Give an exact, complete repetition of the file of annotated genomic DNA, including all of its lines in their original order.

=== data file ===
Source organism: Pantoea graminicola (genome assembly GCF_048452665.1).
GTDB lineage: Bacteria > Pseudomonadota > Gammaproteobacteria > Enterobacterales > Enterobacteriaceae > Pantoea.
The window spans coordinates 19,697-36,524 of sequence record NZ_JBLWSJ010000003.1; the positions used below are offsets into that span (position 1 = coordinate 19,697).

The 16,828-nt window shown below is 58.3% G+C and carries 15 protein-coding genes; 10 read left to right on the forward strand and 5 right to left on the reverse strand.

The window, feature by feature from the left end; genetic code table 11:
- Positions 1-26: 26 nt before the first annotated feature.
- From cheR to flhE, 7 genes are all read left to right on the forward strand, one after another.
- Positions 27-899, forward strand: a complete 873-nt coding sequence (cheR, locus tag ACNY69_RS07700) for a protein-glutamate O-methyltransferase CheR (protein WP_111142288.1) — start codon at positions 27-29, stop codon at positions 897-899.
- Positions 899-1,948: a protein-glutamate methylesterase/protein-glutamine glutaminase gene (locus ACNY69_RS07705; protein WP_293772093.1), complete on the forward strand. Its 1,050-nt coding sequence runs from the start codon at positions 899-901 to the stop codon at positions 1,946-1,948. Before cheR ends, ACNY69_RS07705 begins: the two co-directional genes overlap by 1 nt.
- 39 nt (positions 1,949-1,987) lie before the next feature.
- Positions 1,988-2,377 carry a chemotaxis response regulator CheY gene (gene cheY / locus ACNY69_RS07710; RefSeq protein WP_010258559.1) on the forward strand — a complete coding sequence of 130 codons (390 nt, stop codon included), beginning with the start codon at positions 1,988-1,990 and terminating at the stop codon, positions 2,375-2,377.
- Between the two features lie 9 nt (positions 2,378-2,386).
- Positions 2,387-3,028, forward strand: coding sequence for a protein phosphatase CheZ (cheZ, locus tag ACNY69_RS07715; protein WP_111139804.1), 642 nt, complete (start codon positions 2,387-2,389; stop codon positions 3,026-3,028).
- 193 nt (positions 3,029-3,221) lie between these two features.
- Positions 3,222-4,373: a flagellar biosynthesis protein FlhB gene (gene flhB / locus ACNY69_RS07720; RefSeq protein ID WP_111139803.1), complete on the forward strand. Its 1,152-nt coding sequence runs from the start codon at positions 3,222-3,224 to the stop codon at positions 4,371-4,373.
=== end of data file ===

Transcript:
Source organism: Pantoea graminicola (genome assembly GCF_048452665.1).
GTDB lineage: Bacteria > Pseudomonadota > Gammaproteobacteria > Enterobacterales > Enterobacteriaceae > Pantoea.
The window spans coordinates 19,697-36,524 of sequence record NZ_JBLWSJ010000003.1; the positions used below are offsets into that span (position 1 = coordinate 19,697).

The 16,828-nt window shown below is 58.3% G+C and carries 15 protein-coding genes; 10 read left to right on the forward strand and 5 right to left on the reverse strand.

The window, feature by feature from the left end; genetic code table 11:
- Positions 1-26: 26 nt before the first annotated feature.
- From cheR to flhE, 7 genes are all read left to right on the forward strand, one after another.
- Positions 27-899, forward strand: a complete 873-nt coding sequence (cheR, locus tag ACNY69_RS07700) for a protein-glutamate O-methyltransferase CheR (protein WP_111142288.1) — start codon at positions 27-29, stop codon at positions 897-899.
- Positions 899-1,948: a protein-glutamate methylesterase/protein-glutamine glutaminase gene (locus ACNY69_RS07705; protein WP_293772093.1), complete on the forward strand. Its 1,050-nt coding sequence runs from the start codon at positions 899-901 to the stop codon at positions 1,946-1,948. Before cheR ends, ACNY69_RS07705 begins: the two co-directional genes overlap by 1 nt.
- 39 nt (positions 1,949-1,987) lie before the next feature.
- Positions 1,988-2,377 carry a chemotaxis response regulator CheY gene (gene cheY / locus ACNY69_RS07710; RefSeq protein WP_010258559.1) on the forward strand — a complete coding sequence of 130 codons (390 nt, stop codon included), beginning with the start codon at positions 1,988-1,990 and terminating at the stop codon, positions 2,375-2,377.
- Between the two features lie 9 nt (positions 2,378-2,386).
- Positions 2,387-3,028, forward strand: coding sequence for a protein phosphatase CheZ (cheZ, locus tag ACNY69_RS07715; protein WP_111139804.1), 642 nt, complete (start codon positions 2,387-2,389; stop codon positions 3,026-3,028).
- 193 nt (positions 3,029-3,221) lie between these two features.
- Positions 3,222-4,373: a flagellar biosynthesis protein FlhB gene (gene flhB / locus ACNY69_RS07720; RefSeq protein ID WP_111139803.1), complete on the forward strand. Its 1,152-nt coding sequence runs from the start codon at positions 3,222-3,224 to the stop codon at positions 4,371-4,373.